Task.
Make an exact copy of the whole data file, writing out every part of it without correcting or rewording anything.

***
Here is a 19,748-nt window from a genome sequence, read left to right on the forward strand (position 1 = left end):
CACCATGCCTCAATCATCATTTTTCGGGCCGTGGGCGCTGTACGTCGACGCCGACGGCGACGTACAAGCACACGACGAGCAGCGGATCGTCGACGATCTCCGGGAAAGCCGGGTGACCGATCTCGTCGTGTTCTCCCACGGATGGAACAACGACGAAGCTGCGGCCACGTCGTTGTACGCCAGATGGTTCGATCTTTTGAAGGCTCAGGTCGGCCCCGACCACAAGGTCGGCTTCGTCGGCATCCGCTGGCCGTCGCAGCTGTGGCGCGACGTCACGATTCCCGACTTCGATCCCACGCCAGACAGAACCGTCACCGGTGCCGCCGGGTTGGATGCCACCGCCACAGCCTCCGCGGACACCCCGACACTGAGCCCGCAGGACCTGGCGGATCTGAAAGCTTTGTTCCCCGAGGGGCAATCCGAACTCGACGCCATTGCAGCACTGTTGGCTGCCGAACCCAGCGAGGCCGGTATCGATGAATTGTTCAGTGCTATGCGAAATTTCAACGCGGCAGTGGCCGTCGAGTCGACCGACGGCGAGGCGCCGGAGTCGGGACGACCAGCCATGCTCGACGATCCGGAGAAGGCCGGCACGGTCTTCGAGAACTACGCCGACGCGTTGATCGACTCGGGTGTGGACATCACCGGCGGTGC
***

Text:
Here is a 19,748-nt window from a genome sequence, read left to right on the forward strand (position 1 = left end):
CACCATGCCTCAATCATCATTTTTCGGGCCGTGGGCGCTGTACGTCGACGCCGACGGCGACGTACAAGCACACGACGAGCAGCGGATCGTCGACGATCTCCGGGAAAGCCGGGTGACCGATCTCGTCGTGTTCTCCCACGGATGGAACAACGACGAAGCTGCGGCCACGTCGTTGTACGCCAGATGGTTCGATCTTTTGAAGGCTCAGGTCGGCCCCGACCACAAGGTCGGCTTCGTCGGCATCCGCTGGCCGTCGCAGCTGTGGCGCGACGTCACGATTCCCGACTTCGATCCCACGCCAGACAGAACCGTCACCGGTGCCGCCGGGTTGGATGCCACCGCCACAGCCTCCGCGGACACCCCGACACTGAGCCCGCAGGACCTGGCGGATCTGAAAGCTTTGTTCCCCGAGGGGCAATCCGAACTCGACGCCATTGCAGCACTGTTGGCTGCCGAACCCAGCGAGGCCGGTATCGATGAATTGTTCAGTGCTATGCGAAATTTCAACGCGGCAGTGGCCGTCGAGTCGACCGACGGCGAGGCGCCGGAGTCGGGACGACCAGCCATGCTCGACGATCCGGAGAAGGCCGGCACGGTCTTCGAGAACTACGCCGACGCGTTGATCGACTCGGGTGTGGACATCACCGGCGGTGC